The larger the cpu cache, generally the better cpu.

    Oh and make sure to get a case that will be very comfortable to work on, like one that is all metal and about 100 online without a power supply. If it's your first computer you are building, you want a case with plenty of room inside and you don't want incomplete chinesenglish wiring diagrams.

    Oh and since it is a gaming rig, you probably wouldn't want a stock power supply either.

    Lastly I suggest a wired laser mouse, I use a MS Lasermouse 6000 and I have been usingit for 5 years and it still doesn't ever skip around. I also swear by the G-15 keyboard by Logitech. Though there might be a better model now. It is backlit and has a lcd screen which is awesome for gaming as many games will show your ammo, etc on the tiny screen and it can be super handy. Or you can use it to see who is talking on Vent ^_^

  4. #4

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    Here's some inspiration, my gaming rig decimates most things

    Intel Core i7 920 @ 4.0GHz (Outdated now, better version is the 950 I believe)
    2x NVidia GTX 470's (When they work! One's being repaired because of cooling issues :/)
    6GB 1866MHz Corsair Dominator RAM
    Hybrid CPU Watercooling
    Corsair HX850W PSU
    OCZ 120GB SSD
    WD Cavaiar Green 1TB HDD (For media files -that's why it's green!)

  5. #5

    Default

    The thing to think about is the performance and resource profile of the things you want to run on it. For graphically heavily applications like games the key things for getting fast performance are usually offloading workload from the CPU (so heavy duty GPUs) and IO (building a short, fat pipe between your storage and RAM). In both cases more cash generally equals more bang, to state the obvious!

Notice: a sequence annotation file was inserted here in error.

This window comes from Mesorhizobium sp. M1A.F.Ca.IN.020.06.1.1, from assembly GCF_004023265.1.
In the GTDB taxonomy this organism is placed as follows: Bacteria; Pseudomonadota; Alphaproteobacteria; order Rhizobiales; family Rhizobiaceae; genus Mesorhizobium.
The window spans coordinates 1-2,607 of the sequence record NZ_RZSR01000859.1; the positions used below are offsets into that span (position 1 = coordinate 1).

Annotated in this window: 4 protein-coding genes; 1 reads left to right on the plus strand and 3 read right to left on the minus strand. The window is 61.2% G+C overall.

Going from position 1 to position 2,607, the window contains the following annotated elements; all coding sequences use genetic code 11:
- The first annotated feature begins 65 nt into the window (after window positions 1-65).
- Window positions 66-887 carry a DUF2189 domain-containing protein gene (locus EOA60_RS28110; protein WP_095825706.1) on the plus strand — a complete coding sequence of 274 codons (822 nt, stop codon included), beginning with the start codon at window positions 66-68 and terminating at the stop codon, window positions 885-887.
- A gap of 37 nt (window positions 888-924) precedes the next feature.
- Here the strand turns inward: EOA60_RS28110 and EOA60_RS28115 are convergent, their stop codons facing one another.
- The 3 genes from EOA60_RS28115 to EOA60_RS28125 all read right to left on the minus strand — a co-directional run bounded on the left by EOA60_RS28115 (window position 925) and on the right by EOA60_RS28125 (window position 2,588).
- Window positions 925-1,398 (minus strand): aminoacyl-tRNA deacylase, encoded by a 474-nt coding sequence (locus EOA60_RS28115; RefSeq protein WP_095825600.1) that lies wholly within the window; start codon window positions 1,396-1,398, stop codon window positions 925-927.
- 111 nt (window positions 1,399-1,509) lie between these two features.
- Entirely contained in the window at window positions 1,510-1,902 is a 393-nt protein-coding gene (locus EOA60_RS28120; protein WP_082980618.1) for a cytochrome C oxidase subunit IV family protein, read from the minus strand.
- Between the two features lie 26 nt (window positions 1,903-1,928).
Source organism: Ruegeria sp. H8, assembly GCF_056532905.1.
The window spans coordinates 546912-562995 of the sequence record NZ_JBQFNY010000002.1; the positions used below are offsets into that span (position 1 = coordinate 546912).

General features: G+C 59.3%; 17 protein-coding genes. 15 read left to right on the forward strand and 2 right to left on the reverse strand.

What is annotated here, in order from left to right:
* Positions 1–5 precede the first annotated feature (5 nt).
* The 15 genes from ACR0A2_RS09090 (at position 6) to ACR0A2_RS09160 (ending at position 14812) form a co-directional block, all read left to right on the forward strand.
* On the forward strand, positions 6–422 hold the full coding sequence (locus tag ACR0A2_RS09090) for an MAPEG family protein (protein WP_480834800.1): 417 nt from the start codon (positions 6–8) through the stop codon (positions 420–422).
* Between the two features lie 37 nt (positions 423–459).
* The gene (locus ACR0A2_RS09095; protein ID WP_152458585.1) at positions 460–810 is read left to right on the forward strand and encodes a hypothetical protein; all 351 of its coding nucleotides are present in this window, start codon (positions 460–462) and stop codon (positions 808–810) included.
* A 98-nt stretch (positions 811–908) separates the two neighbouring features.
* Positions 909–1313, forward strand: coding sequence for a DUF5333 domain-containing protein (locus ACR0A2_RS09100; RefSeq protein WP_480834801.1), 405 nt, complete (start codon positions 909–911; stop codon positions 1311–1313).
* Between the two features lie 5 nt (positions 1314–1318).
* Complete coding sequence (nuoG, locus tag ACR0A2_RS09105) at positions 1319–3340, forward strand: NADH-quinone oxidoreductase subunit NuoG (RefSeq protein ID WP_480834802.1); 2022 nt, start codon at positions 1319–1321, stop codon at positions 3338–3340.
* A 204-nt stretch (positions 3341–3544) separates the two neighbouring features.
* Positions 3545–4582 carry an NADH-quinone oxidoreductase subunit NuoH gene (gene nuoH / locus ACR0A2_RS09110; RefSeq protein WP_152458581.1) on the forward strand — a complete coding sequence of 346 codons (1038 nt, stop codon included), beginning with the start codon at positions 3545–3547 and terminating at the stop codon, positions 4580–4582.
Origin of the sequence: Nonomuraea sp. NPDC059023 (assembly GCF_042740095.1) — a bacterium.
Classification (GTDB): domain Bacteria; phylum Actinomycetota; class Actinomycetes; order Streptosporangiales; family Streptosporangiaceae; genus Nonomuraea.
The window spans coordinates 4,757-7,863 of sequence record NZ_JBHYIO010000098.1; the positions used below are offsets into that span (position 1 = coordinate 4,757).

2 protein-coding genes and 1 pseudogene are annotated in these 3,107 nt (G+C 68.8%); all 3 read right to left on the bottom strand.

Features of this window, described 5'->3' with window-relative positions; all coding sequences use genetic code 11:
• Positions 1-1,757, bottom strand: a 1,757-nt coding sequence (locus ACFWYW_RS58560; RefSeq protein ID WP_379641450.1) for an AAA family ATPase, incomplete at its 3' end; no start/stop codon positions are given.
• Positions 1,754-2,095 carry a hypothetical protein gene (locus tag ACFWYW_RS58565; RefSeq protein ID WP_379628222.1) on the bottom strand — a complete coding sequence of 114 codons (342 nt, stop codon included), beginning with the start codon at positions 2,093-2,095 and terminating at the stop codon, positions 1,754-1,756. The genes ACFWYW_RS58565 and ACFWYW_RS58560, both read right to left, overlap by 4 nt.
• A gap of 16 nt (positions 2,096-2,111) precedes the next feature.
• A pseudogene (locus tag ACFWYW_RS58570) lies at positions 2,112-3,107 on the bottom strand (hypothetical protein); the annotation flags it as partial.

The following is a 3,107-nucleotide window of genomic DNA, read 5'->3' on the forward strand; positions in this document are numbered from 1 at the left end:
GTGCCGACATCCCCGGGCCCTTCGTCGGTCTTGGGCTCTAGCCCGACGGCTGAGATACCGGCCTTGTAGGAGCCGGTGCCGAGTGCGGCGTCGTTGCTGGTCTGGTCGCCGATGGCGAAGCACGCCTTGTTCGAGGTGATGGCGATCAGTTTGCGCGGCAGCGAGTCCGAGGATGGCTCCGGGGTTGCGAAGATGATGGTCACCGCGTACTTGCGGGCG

Also, in the performance arena, beyond gaming rigs there's workstation class systems. These are super heavy duty industrial desktops which dwarf pretty much any gaming rig. The last one of these I ordered for instance was this spec;

    12 processing cores (2 Intel Xeon Xsomething-or-others)
    48GB RAM
    2 nVidia Quadro FX 4000 2GB Graphics Cards
    Boot and Scratch Disk: 3 300GB 15'000rpm SAS Drives, striped with a dedicated PCIe RAID controller with 512MB of cache
    Data Disk: 8TB usable, RAID5 with a hot spare, connected to a dedicated PCIe RAID controller with 512MB of cache and a dedicated, high performance processor, with one 3Gb/s channel per disk

    This thing will happily munch through and display multi-TB graphical datasets without breaking a sweat! And because these systems are engineered specifically to handle such high loads, they rarely suffer from any thermal issues. They also sound like jet engines at take off when under full load, but that's a minor detail
    And all this can be yours for the bargain price of ~US$30'000! And beyond workstations there's the desksides - true monsters with hundreds of cores and and suitable huge price tags.

    Now I'm guessing these are perhaps a touch outside your budget, however maybe it can offer you some inspiration, particularly in the storage and IO area.

    Hope this helps

  6. #6

    Default

    Its hard to give you specific help without knowing what your budget is, and what resolution you game at. So I will provide some general advice, with some suggestions.